(Wright & Logan 10631)
Summary of History
The second HMS SCOTT (J79) was a Survey Ship of
the Halcyon class, built by Caledon Shipbuilding Co., Dundee. Up to the
outbreak of war she was employed on survey work in connection with the
proposal to lay a Channel Mine Barrage and, during the first few months of
the war, she was employed in directing the minelayers in laying the
In October/November 1939 SCOTT was converted to an A/S vessel.
She kept the
big chartroom aft, but lost her mainmasts to topweight compensation. However
in April/May1940 she was converted back to a survey vessel. SCOTT
then carried out a number of important routine surveys in Home
Waters. She spent much of the next two years employed on mining, providing
precise positioning for the minelayers and, where necessary, carrying out
surveys of the intended minefields before they were laid to determine the
depth of water, and hence the length of mooring needed, as well as
measuring the tidal streams and currents which the minelayers could expect
to encounter. She was principally engaged on the northern barrage, between
Scotland, Iceland and Greenland. Only the week before the Bismarck's
break‑out in May 1941 SCOTT was in the waters the German squadron passed
through, surveying for the next tranche of the barrage. As well as
making the surveys to provide data before laying, SCOTT also herself
accompanied the minelaying sorties for the northern barrage.
In December 1941, she was the surveying ship for Operation 'Anklet' - the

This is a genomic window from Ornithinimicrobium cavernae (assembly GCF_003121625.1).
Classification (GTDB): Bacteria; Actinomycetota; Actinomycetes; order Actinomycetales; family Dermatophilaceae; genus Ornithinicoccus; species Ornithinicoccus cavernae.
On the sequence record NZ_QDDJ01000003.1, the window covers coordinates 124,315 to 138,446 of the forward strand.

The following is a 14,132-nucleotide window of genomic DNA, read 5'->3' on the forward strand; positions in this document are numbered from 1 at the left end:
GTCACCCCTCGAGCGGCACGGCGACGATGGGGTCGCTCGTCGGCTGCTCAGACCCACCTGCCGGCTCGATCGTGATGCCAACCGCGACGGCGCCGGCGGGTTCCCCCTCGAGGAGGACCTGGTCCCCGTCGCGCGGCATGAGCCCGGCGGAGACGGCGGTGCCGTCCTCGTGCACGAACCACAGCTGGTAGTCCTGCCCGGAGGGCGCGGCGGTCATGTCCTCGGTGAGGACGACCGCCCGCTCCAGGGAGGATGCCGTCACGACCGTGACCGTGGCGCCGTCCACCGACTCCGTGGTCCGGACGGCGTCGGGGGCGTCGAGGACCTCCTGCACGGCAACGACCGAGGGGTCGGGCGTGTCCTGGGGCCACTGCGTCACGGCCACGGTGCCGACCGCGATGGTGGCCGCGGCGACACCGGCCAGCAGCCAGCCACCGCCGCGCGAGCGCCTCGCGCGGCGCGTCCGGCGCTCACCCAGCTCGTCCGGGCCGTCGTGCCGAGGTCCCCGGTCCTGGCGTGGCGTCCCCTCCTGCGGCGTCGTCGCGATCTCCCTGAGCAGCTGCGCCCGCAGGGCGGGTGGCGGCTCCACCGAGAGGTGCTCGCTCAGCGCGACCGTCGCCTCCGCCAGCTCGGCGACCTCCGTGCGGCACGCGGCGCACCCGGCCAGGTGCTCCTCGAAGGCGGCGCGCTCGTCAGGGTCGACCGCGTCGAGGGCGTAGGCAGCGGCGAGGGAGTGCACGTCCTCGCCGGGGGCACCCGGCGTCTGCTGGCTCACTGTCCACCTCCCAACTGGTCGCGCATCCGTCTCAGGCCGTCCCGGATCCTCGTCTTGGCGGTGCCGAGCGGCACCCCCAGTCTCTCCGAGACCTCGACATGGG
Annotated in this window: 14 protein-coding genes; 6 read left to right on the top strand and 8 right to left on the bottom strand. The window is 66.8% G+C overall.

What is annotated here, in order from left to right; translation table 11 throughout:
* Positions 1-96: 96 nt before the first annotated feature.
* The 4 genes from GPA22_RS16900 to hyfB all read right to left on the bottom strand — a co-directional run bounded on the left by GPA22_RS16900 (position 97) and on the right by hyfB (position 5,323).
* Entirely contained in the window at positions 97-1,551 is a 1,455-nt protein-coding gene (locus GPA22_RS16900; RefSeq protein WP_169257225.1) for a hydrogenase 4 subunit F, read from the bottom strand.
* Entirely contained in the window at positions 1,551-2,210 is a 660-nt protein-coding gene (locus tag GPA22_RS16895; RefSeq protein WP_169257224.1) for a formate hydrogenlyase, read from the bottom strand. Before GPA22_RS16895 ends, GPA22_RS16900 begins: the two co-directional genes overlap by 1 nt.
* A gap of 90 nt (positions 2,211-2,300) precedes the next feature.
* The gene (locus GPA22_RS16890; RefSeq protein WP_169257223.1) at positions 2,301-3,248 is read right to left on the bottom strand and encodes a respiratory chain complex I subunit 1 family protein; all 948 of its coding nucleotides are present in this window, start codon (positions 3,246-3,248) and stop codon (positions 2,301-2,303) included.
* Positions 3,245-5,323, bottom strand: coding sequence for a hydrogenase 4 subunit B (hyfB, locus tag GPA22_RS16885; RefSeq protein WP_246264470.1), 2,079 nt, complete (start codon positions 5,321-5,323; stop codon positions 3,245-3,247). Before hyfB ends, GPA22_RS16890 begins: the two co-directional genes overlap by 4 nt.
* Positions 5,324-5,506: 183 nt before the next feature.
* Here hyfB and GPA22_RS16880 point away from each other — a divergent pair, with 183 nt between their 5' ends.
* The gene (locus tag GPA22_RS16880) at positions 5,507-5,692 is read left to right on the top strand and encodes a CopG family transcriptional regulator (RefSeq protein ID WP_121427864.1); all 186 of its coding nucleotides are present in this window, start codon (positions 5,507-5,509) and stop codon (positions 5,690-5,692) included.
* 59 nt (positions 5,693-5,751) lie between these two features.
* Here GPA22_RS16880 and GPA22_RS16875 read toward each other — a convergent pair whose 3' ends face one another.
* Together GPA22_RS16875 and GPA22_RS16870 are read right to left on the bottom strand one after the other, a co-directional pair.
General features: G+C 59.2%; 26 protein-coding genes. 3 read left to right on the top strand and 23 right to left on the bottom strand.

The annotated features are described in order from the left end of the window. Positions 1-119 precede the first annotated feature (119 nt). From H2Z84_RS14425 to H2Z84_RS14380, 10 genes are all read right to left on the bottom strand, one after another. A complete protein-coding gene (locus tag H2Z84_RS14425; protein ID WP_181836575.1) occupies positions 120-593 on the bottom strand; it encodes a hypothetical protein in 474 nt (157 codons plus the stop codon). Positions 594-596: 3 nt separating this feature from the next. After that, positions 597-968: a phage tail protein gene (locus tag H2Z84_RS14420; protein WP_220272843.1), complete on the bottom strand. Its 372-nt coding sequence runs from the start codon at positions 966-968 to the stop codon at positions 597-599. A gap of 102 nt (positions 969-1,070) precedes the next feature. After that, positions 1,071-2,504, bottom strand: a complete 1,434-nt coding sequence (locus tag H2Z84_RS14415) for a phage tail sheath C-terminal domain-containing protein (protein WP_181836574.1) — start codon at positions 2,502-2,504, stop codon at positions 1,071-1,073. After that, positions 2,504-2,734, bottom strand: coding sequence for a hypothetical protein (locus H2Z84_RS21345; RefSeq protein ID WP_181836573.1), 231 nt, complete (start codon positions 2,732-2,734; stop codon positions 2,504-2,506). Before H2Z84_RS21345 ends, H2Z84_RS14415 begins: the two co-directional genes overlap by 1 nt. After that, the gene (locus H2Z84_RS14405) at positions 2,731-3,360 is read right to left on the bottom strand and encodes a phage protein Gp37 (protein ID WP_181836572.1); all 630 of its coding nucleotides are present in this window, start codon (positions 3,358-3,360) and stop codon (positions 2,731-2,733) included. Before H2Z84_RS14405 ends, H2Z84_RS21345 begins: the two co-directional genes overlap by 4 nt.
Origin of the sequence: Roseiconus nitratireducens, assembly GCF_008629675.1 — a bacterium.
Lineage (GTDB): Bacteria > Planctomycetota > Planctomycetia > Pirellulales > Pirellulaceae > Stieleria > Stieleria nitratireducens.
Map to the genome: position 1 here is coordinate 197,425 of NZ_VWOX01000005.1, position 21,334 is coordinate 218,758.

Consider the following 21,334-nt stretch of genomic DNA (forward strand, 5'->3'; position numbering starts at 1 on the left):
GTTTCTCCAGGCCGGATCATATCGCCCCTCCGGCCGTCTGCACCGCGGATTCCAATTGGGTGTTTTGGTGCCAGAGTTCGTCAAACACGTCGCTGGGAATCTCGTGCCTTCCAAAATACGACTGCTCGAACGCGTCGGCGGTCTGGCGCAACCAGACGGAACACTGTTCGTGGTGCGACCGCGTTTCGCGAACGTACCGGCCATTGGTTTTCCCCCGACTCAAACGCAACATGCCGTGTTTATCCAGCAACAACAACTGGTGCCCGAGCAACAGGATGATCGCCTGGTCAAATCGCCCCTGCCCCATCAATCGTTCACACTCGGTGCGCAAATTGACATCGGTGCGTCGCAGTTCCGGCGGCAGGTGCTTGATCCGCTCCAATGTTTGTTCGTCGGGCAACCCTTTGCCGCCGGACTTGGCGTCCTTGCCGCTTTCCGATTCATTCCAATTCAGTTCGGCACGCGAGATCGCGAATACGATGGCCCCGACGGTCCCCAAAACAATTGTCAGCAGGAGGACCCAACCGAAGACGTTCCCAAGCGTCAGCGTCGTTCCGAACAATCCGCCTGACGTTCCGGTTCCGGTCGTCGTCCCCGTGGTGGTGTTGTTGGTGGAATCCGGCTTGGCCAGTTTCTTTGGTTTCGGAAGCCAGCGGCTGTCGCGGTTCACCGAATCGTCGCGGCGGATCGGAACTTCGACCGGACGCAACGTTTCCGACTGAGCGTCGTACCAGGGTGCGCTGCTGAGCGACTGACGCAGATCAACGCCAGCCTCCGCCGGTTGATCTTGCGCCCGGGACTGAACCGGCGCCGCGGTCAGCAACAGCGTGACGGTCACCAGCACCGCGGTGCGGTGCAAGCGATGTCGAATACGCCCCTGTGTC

second raid on the Lofoten Islands. In this operation she surveyed and
marked the narrow approach channel and the anchorage for use by the
British Forces taking part.
During the subsequent
withdrawal SCOTT collided with Arethusa, both ships sustaining slight
damage (stem broken and twisted to port). SCOTT spent most of 1942
surveying Scottish waters, apart from a few weeks in Iceland. Following a
refit SCOTT again returned to Scottsh waters for most of 1943, again with
two brief periods in Iceland.
In 1944 SCOTT took
part in two very cold invasion exercises in the Firth of Forth:
a battalion of infantry was landed on the beaches at Gullane,
and the port of Methil was 'taken' from the sea.
In June 1944, the ship sailed from Spithead in the van of Invasion
Fleet and D-Day found her laying marker buoys in the approaches to the
invasion beaches and charting obstructions and natural dangers off the
Normandy Coast. SCOTT also assisted with the
construction of the Mulberry Harbour at Arromanches by fixing the
positions of the Blockships and Phoenix Piers. Only a few days after this
harbour was compete, SCOTT's chart of Arromanches wartime harbour was available to the fleet.
was actively engaged in surveys of liberated ports and harbours, many of
them extensively damaged, including Morlaix, Boulogne, Brest and Dunkirk.
She also surveyed the points where the several PLUTOs (Pipe Lines Under
The Ocean) came ashore. With HMS Franklin she carried out surveys and
laid marker buoys in the Scheldt River, thus opening the port of Antwerp to
13th October 1944 off Boulogne, five of SCOTT's crew were drowned when
they attempted to rescue three soldiers seen adrift in a dory during a
was employed on general hydrographic duties in Home Waters, locating and
sweeping many of the war-time wrecks and re-surveying large areas off the
coast of Great Britain. The ship finally paid off in late 1964 and was
sold on 24th June 1965 to West of Scotland Shipbreaking where she arrived
on 3rd July 1965.